So I’m going to ask again: what would it be like to go for a walk with Jesus? How might our lives and our community be different if we lived like Jesus was actually walking with us, speaking grace and truth into our lives, our relationships and our community through his word?

Because what this story says to me is that Jesus really is walking with us, every step of the way.

More to think about:

  • What do you think it would be like to go for a walk with Jesus?
  • Christians often talk about Jesus being with us, but do we live like that’s a reality or like Jesus is actually distant? One way to think about that is ask yourself: would you live your life differently if Jesus was actually walking with you every moment of every day?
  • In the story from Luke 24, Jesus began his conversation with the two disciples by asking them what they were discussing (v17). If Jesus asked you what was going on with you, what would you say to him?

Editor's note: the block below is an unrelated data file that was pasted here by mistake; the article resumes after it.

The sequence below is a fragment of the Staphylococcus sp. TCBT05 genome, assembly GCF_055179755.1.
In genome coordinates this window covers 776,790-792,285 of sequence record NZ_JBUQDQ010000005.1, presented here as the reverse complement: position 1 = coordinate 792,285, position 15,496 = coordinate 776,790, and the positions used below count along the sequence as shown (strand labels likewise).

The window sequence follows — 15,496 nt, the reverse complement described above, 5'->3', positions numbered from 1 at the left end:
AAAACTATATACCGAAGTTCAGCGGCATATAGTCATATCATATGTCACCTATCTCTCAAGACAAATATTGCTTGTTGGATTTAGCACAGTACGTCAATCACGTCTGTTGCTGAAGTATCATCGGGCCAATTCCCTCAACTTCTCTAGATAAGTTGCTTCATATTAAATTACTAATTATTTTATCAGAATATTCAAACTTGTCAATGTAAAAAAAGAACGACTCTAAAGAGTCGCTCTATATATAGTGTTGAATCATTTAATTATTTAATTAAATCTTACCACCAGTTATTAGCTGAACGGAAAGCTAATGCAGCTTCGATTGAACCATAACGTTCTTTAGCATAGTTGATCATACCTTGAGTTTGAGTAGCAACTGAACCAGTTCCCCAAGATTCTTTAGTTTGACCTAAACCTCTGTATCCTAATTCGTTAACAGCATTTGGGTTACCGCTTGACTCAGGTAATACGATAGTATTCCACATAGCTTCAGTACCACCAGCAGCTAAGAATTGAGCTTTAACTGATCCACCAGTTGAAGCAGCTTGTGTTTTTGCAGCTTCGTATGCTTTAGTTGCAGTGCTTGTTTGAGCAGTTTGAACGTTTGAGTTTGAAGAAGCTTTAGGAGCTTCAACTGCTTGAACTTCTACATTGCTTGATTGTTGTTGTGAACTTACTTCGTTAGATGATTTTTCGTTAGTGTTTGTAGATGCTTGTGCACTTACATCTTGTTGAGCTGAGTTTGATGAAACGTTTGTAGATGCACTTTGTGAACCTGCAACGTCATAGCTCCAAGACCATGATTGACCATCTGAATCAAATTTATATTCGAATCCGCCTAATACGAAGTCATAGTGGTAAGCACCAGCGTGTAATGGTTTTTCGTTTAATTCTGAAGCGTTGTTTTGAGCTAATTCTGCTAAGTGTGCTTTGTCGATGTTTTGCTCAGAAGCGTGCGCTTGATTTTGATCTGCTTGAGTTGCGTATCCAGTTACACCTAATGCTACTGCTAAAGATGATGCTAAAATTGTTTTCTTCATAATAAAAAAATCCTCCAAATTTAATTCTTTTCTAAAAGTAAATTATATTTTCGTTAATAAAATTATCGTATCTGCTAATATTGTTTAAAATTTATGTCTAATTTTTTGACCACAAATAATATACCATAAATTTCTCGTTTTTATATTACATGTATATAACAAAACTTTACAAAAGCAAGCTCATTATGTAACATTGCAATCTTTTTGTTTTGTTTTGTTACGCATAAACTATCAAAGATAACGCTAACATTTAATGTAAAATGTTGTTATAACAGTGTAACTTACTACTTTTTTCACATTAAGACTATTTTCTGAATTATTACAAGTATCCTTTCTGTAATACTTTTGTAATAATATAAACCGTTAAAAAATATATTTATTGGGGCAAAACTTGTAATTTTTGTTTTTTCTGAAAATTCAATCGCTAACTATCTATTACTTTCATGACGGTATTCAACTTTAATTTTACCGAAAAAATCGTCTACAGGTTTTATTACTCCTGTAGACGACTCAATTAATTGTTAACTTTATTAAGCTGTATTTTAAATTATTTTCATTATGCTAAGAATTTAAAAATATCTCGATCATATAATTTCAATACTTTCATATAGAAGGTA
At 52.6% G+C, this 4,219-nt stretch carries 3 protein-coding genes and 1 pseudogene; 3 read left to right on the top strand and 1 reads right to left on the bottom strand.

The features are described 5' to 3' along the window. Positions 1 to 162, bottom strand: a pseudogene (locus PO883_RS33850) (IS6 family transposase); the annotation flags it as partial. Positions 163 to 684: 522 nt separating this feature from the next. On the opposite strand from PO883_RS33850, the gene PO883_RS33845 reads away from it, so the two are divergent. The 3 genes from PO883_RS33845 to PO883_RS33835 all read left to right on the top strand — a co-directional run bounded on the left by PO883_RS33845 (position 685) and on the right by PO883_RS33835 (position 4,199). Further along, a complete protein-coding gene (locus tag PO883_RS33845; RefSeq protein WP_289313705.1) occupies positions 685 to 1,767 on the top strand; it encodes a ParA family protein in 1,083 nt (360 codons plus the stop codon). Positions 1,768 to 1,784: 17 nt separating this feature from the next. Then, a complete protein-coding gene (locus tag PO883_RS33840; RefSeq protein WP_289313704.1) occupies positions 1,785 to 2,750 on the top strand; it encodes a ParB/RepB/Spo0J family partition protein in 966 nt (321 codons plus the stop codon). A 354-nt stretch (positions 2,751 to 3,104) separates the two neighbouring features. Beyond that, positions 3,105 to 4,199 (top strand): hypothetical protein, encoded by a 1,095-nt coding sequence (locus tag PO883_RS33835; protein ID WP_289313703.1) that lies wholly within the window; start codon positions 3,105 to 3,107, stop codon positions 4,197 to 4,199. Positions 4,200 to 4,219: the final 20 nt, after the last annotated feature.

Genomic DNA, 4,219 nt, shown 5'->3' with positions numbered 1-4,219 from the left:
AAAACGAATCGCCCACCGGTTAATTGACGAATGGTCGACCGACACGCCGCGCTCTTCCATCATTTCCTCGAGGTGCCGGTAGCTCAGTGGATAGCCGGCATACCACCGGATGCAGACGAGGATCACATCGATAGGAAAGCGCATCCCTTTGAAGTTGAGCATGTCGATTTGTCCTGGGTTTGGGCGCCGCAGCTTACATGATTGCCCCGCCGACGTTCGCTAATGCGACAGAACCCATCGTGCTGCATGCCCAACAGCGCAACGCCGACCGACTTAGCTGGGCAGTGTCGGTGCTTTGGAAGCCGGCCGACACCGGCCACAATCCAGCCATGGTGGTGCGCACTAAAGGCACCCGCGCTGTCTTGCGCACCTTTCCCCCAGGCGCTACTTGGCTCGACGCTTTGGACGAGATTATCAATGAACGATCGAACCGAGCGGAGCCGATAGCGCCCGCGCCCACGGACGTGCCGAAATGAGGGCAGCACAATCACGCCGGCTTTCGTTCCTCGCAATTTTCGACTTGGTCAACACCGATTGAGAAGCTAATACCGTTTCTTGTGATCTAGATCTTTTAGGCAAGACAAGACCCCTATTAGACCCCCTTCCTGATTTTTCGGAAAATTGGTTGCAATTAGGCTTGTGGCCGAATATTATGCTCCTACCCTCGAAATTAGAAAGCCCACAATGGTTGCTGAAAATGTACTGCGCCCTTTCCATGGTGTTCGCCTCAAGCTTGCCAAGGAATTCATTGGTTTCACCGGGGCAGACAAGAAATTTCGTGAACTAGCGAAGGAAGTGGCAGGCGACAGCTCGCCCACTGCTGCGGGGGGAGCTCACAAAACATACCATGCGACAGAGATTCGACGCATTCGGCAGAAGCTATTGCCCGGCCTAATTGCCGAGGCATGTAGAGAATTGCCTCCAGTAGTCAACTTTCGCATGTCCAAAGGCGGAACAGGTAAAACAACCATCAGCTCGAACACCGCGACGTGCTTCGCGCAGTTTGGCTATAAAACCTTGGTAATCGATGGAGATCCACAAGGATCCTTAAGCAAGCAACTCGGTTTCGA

• Jesus opened up Scripture to his disciples to help them understand God’s plan of redemption, but also to help them make sense of what they had experienced & to find God’s grace in their experiences. Do you think that God’s word can help you make sense of your experiences & find his grace in them? How can we help you open up God’s word to find grace & truth for your own life in it?
  • Jesus made himself known to the disciples as he blessed, broke & then gave bread to them. How can the gift of Holy Communion help us recognise Jesus’ presence with us?

Duel (Matthew 4:1-11)

I am intrigued by the way people represent the temptation of Jesus in art and movies. Many times, the devil is portrayed as the embodiment of evil, with cloven hoofs, horns, tail and wings. At other times, however, I have seen the devil represented as a well-dressed, respectable-looking person, just like we might see around us every day. Sometimes, the tempter looks obvious, but at other times he seems to be a long way from what we think of evil.